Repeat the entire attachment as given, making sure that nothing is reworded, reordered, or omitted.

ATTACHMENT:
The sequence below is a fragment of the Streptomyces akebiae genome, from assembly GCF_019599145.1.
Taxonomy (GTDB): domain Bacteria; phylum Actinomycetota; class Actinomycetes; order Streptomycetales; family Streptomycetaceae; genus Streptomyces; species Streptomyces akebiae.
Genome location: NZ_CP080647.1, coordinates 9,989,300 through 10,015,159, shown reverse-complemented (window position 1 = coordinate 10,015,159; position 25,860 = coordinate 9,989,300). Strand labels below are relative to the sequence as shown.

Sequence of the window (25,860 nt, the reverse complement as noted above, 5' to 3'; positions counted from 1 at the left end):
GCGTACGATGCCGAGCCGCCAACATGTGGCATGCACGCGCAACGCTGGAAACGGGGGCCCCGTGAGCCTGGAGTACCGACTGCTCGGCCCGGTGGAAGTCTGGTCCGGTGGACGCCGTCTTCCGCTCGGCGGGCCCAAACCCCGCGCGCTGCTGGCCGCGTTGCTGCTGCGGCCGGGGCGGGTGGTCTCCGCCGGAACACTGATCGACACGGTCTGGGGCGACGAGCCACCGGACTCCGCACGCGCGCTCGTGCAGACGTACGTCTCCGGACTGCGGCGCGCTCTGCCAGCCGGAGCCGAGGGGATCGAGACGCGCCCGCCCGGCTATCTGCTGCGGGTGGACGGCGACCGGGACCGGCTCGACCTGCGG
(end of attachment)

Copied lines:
The sequence below is a fragment of the Streptomyces akebiae genome, from assembly GCF_019599145.1.
Taxonomy (GTDB): domain Bacteria; phylum Actinomycetota; class Actinomycetes; order Streptomycetales; family Streptomycetaceae; genus Streptomyces; species Streptomyces akebiae.
Genome location: NZ_CP080647.1, coordinates 9,989,300 through 10,015,159, shown reverse-complemented (window position 1 = coordinate 10,015,159; position 25,860 = coordinate 9,989,300). Strand labels below are relative to the sequence as shown.

Sequence of the window (25,860 nt, the reverse complement as noted above, 5' to 3'; positions counted from 1 at the left end):
GCGTACGATGCCGAGCCGCCAACATGTGGCATGCACGCGCAACGCTGGAAACGGGGGCCCCGTGAGCCTGGAGTACCGACTGCTCGGCCCGGTGGAAGTCTGGTCCGGTGGACGCCGTCTTCCGCTCGGCGGGCCCAAACCCCGCGCGCTGCTGGCCGCGTTGCTGCTGCGGCCGGGGCGGGTGGTCTCCGCCGGAACACTGATCGACACGGTCTGGGGCGACGAGCCACCGGACTCCGCACGCGCGCTCGTGCAGACGTACGTCTCCGGACTGCGGCGCGCTCTGCCAGCCGGAGCCGAGGGGATCGAGACGCGCCCGCCCGGCTATCTGCTGCGGGTGGACGGCGACCGGGACCGGCTCGACCTGCGG